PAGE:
• Samuel, G.; Johnston, J. (2013). Religion and the Subtle Body in Asia and the West: Between Mind and Body. Routledge studies in Asian religion and philosophy. Taylor & Francis. ISBN 978-1-136-76640-4.
  • Schueler, Gerald; Schueler, Betty (1951). Enochian Magick. Llewellyn Publications. ISBN 978-0875427164.
  • Shaw, Gregory (2013). "Theurgy and the Platonist's Luminous Body". In DeConick, April; Shaw, Gregory; Turner, John D. (eds.). Practicing Gnosis. pp. 537–557. doi:10.1163/9789004248526_029. ISBN 9789004248526.
  • Sutin, Lawrence (2000). Do What Thou Wilt: A Life of Aleister Crowley.
  • Szulakowska, U. (2000). The Alchemy of Light: Geometry and Optics in Late Renaissance Alchemical Illustration. Boston: Brill. ISBN 978-9004116900.
  • Walker, Daniel P. (1958). "The Astral Body in Renaissance Medicine". Journal of the Warburg and Courtauld Institutes. 21 (1/2): 119–33. doi:10.2307/750490. JSTOR 750490. S2CID 195058776.
  • Walker, Daniel P. (1958b). "Spiritual and Demonic Magic: From Ficino to Campanella". Studies of the Warburg Institute. London. 22.
  • White, David Gordon (2012). The Alchemical Body: Siddha Traditions in Medieval India. University of Chicago Press. ISBN 978-0226149349.
  • Woolger, Roger J. (n.d.). "Beyond Death: Transition and the Afterlife" (PDF). Royal College of Psychiatrists. Archived from the original (PDF) on 2008-10-02.

Further readingEdit

  • Baring, Anne; Cashford, Jules (1993). The Myth of the Goddess: Evolution of an Image. Penguin Publishing Group. ISBN 978-0140192926.
  • Corrias, A. (2013). "From Daemonic Reason to Daemonic Imagination: Plotinus and Marsilio Ficino on the Soul's Tutelary Spirit". British Journal for the History of Philosophy. 21 (3): 443–462. doi:10.1080/09608788.2013.771608. S2CID 170479884.
  • Hanegraaff, Wouter J. (2012). Esotericism and the Academy: Rejected Knowledge in Western Culture. Cambridge: Cambridge University Press. ISBN 978-0521196215.
  • Hauck, Dennis William (1999). The Emerald Tablet: Alchemy of Personal Transformation. Penguin Publishing Group. ISBN 978-1101157183.
  • Henry, John (2011). A Short History of Scientific Thought. Bloomsbury Publishing. ISBN 978-0230356467.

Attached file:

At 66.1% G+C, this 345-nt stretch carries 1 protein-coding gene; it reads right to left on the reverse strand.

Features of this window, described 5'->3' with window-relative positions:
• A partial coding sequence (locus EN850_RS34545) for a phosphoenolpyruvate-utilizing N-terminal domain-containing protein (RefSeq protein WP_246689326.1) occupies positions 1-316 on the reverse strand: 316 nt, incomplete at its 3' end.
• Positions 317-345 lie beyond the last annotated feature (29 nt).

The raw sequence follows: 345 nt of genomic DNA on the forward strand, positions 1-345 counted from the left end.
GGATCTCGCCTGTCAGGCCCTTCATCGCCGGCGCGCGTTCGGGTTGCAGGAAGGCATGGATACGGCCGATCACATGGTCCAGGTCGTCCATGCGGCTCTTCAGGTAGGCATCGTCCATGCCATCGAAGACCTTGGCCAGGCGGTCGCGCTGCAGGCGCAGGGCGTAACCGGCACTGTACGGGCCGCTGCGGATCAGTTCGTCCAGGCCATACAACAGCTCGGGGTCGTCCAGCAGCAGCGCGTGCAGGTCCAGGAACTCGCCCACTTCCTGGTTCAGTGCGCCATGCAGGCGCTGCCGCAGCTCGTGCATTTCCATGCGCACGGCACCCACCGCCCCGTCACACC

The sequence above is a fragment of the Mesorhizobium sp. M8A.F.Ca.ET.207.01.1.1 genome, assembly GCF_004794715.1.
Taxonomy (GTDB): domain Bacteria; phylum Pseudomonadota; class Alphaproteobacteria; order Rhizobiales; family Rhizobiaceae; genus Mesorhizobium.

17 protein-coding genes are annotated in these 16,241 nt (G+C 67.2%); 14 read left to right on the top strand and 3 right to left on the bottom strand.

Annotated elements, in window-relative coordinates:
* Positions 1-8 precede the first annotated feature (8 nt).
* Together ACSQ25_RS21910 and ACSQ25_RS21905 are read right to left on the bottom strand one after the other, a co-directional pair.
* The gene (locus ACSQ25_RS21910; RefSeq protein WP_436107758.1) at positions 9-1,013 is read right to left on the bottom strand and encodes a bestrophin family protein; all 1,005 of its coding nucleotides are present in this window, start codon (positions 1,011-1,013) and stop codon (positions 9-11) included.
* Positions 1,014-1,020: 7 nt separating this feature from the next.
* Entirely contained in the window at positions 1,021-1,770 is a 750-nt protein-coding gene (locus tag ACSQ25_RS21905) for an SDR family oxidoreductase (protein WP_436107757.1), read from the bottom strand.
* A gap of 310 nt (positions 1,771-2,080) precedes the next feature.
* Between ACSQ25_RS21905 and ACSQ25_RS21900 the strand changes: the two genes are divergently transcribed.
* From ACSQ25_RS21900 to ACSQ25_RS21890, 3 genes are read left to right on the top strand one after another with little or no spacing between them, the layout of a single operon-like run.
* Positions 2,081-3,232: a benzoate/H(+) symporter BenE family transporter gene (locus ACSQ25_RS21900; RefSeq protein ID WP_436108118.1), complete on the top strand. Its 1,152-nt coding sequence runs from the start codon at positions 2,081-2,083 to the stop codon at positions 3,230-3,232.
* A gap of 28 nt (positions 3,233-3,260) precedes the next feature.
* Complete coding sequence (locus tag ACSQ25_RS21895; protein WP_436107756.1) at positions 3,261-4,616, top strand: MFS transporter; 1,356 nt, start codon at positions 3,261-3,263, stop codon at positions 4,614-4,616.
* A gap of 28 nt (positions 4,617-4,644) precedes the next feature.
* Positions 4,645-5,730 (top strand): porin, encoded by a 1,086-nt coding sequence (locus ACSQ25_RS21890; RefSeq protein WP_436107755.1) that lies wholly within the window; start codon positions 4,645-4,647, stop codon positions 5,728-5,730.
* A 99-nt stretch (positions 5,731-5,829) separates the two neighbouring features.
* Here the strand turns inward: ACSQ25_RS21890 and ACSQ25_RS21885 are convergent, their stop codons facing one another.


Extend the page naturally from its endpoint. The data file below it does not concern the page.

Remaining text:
• Henry, John (2020). "Newton, the sensorium of God, and the cause of gravity". Science in Context. 33 (3): 329–351. doi:10.1017/S0269889721000077. PMID 34096496. S2CID 235360320.
  • Kissling, Robert Christian (1922). "The ochêma-pneuma of the Neoplatonists and the De Insomniis of Synesius of Cyrene". American Journal of Philology. 43 (4): 318–30. doi:10.2307/288931. JSTOR 288931.
  • Leãa, L. (2005). "The mirror labyrinth: reflections on bodies and consciousness at cybertimes". Technoetic Arts: A Journal of Speculative Research. 3 (1): 19–41. doi:10.1386/tear.3.1.19/1.
  • Materer, Timothy (2018). Modernist Alchemy: Poetry and the Occult. United States: Cornell University Press. ISBN 978-1501728570.
  • Partridge, C. (2016). "Aleister Crowley on Drugs" (PDF). International Journal for the Study of New Religions. 7 (2): 125–151. doi:10.1558/ijsnr.v7i2.31941.
  • Pasi, M. (2011). "Varieties of Magical Experience: Aleister Crowley's Views on Occult Practice". Magic, Ritual & Witchcraft. 6 (2): 123–162. doi:10.1353/mrw.2011.0018. S2CID 143532692.
  • Poortman, J. J. (1978). Vehicles of Consciousness; The Concept of Hylic Pluralism (Ochema). Vol. I–IV. The Theosophical Society in Netherlands.
  • Serra, Nick (2014). "Aleister Crowley and Western Esotericism". Magic, Ritual & Witchcraft. 9 (1): 107–113. doi:10.1353/mrw.2014.0012. S2CID 162315360.
  • Shapiro, Alan E. (1993). Fits, Passions and Paroxysms: Physics, Method and Chemistry and Newton's Theories of Colored Bodies and Fits of Easy Reflection. Cambridge University Press. ISBN 978-0521405072.
  • Shaw, G. (2015). "Taking the Shape of the Gods". Aries. 15 (1): 136–169. doi:10.1163/15700593-01501009.
  • Stavish, Mark (1997). "The Body of Light in the Western Esoteric Tradition". Hermetics Resource Site. Retrieved 2022-01-06.
  • Stavish, Mark (2008). Between the Gates: Lucid Dreaming, Astral Projection, and the Body of Light in Western Esotericism. Red Wheel Weiser. ISBN 978-1609252151.
  • Walker, Benjamin, Beyond the Body: The Human Double, Routledge and Kegan Paul, London, 1974, ISBN 0-7100-7808-0; Fitzhenry, Toronto, 1974; Arkana, 1988, ISBN 0-14-019169-0.
  • White, John (May 2018). "Enlightenment and the Body of Light". Journal of Conscious Evolution. 1 (1). Retrieved 2022-01-06.

External linksEdit